Wednesday, August 19, 2009

Make Believe - Family Play

When I think of children playing, I think of make believe. Whether it’s playing shop-keeper, or mummy putting baby to bed, or Cowboys and Indians - make believe is a fundamental part of how children explore and understand the world around them.

In both Waldorf/Steiner and Playcentre, make believe play is a huge part of what the children do - it extends across all areas of play as children 'live out' what they see and experience in their lives.

There are two 'areas of play' in Playcentre that specifically encourage and nurture make believe play - Family Play and Fantasy Play. Today I'll look at Family Play.

The Family Play area of a Playcentre is usually set up in three ways - a doll's area with dolls, cots, clothes and highchairs, a play kitchen set up, and a 'shop' with a pretend cash register and empty boxes of common foods - like cereals, biscuits, flour etc. The dolls are very 'real' - newborn babies with exact features, in hard plastic that allows them to be washed in the water trough, fed playdough, buried in the sand, painted ... and cleaned up again at the end of the session. With my Steiner-tinted glasses on I find them almost aggressively ugly in their hard plastic bodies and polyester hair, but the children love them just the same.






Photocredit: Angelina's Mummy


One of my 'complaints' when we joined Playcentre was the way the dolls were treated - usually just thrown, naked, into a pile in the corner at the end of a session. I was very surprised to read in my Course 1 training that the dolls represent babies in Playcentre, and should be treated with care and love. Clearly the intention is there, but in a busy parent-run Playcentre, taking the time to properly care for these 'babies' just doesn't often happen.

In a Waldorf/Steiner kindergarten, Family Play is fundamentally very similar - doll babies are pushed in pushchairs and put to bed imaginary meals are cooked, and purchases are made from shop counters. The materials are quite different - cots are unpainted wood, the teasets are works of art, the blankets are hand-knitted, and there are baskets of 'unformed' materials like shells, pegs and branches which are transformed by the children's imagination into all manner of things ... shells become plates and cups, or money for a shop, pegs are spoons to feed a baby, a small branch becomes a bottle, or a cash register, or a present to wrap in a playsilk and give to a friend.



photocredit: waldorfmama.com


Family play is particularly nurtured in the Waldorf context by the teachers, who carry out all sorts of real work for the children to imitate and transform in their play ... you will see the teachers grinding flour to make bread, chopping vegetables for the soup, sweeping floors, mending toys. Children see this work, and it gives new life to their play.

Perhaps the best known of the Waldorf toys is the Waldorf doll, hand made cloth dolls with deliberately simple features so that the child can imagine the doll to be anyway, or anyone, the child chooses. Dolls are treated with great care, I remember a playgroup teacher saying she actually couldn't sleep knowing that our playgroup dolls had no mattresses in their cots. Dolls are never left unclothed, or in a heap ... if a teacher sees a doll on the floor she will simply pick it up, straighten in out, wrap it in a blanket and put it in a bed. Over time, children imitate this care.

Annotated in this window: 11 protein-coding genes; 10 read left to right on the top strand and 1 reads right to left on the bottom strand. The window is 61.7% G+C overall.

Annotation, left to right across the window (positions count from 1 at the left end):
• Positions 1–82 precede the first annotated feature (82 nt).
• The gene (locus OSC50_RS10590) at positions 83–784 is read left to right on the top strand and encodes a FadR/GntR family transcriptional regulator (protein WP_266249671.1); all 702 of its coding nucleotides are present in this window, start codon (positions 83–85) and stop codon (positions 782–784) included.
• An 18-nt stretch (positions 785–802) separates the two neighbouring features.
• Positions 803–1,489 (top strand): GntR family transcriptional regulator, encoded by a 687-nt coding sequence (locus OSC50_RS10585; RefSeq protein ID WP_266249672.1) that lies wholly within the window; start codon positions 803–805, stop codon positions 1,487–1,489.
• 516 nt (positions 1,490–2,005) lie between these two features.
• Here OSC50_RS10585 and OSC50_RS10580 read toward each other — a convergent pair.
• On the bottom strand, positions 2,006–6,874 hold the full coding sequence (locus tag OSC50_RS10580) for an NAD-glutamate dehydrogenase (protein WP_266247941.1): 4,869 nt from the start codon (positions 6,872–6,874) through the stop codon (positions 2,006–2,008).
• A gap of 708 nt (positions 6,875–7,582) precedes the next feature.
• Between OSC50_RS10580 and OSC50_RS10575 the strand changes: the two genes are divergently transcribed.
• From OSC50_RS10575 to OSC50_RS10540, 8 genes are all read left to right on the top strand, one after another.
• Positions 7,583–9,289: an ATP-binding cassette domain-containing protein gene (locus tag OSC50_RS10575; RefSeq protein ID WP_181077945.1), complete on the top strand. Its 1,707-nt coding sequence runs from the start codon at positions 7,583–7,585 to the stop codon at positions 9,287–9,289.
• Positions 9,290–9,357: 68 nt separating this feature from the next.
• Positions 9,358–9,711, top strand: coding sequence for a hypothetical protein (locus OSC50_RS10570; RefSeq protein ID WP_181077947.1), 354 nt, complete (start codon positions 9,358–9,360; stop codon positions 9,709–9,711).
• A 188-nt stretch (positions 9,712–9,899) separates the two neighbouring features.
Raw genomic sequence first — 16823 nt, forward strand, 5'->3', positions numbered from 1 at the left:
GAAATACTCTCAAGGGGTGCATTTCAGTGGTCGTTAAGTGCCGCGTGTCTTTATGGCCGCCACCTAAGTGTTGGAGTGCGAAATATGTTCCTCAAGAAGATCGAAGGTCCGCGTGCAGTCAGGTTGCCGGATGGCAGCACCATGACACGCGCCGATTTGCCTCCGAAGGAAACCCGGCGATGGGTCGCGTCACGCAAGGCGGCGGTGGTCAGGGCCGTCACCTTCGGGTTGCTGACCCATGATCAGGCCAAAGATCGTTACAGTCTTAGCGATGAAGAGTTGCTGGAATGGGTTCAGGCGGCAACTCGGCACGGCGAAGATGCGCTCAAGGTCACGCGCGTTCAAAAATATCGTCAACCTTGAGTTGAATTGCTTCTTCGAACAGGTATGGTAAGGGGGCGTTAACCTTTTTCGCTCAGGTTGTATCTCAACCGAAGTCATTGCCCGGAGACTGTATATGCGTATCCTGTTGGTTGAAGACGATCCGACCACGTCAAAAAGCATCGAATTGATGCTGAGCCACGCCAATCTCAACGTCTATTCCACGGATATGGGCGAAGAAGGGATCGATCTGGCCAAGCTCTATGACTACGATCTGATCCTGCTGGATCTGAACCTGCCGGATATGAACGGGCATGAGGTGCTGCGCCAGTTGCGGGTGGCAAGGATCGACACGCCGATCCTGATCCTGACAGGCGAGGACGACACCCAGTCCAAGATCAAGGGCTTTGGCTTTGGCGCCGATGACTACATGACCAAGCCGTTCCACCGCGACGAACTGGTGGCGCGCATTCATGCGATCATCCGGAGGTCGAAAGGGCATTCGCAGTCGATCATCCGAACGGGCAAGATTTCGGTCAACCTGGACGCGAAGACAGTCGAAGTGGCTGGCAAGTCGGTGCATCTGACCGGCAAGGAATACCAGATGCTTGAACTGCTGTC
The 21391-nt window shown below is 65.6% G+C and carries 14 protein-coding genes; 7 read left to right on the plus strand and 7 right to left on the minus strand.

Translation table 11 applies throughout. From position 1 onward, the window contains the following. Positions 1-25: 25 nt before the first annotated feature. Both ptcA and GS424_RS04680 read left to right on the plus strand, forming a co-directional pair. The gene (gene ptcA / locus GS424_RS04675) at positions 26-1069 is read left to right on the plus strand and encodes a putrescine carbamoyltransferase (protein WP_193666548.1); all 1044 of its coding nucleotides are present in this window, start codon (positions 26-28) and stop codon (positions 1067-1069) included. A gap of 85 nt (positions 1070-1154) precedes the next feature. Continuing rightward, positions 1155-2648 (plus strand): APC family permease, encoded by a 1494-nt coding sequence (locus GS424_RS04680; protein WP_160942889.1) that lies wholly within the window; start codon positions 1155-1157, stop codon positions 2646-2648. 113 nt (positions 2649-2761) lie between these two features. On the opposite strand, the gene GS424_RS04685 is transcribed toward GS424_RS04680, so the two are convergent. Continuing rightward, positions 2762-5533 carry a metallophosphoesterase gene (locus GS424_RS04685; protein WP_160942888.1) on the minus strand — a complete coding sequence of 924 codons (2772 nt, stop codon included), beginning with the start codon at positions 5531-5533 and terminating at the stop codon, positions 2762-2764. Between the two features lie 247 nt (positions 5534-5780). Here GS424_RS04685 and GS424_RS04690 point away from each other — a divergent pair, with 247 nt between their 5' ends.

Photo credit waldorfmama.com




When it comes to Family Play, the 'odd one out' is Montessori. You won't see play kitchens, or dolls, in a Montessori pre-school. Maria Montessori found that when she provided children with both these 'conventional' playthings and more structured 'work' activities, the children always chose the real work. In addition, the Montessori philosophy tends to stay away from 'make believe' play, encouraging children to be grounded in what is real.

Personally, I really struggle to imagine re-directing children away from this type of make believe play ... but I haven't spent enough time in a Montessori pre-school to have seen this in action. I would certainly be interested in anyone's experience with this. I raised this issue of play with a favourite Montessori blogger of mine ... and she had this to say (although I encourage you to read the whole post!)

Montessori doesn't exclude "play", but it also doesn't purposely put it out in the classroom. For example, many early childhood classrooms have an area for "dramatic play", which might include costumes or themed play sets. You won't find these in a Montessori classroom. Montessori believes that children, at the Primary level, should be grounded in reality (before fantasy) in order to best understand the world around them. Under this principal, much of the Practical Life area makes a lot of sense. Why play with a toy kitchen, when you can best understand and experience a kitchen by doing actual work that would be done in a kitchen?



For me, I think I can just about live with this - that both structured activities and free play can exist, but they are not the same thing. I do struggle with the way that Montessori pre-schools (here in NZ) split 'free play' time and 'Montessori work time' ... I personally love the free-flow of play that happens in Playcentre. What do you think?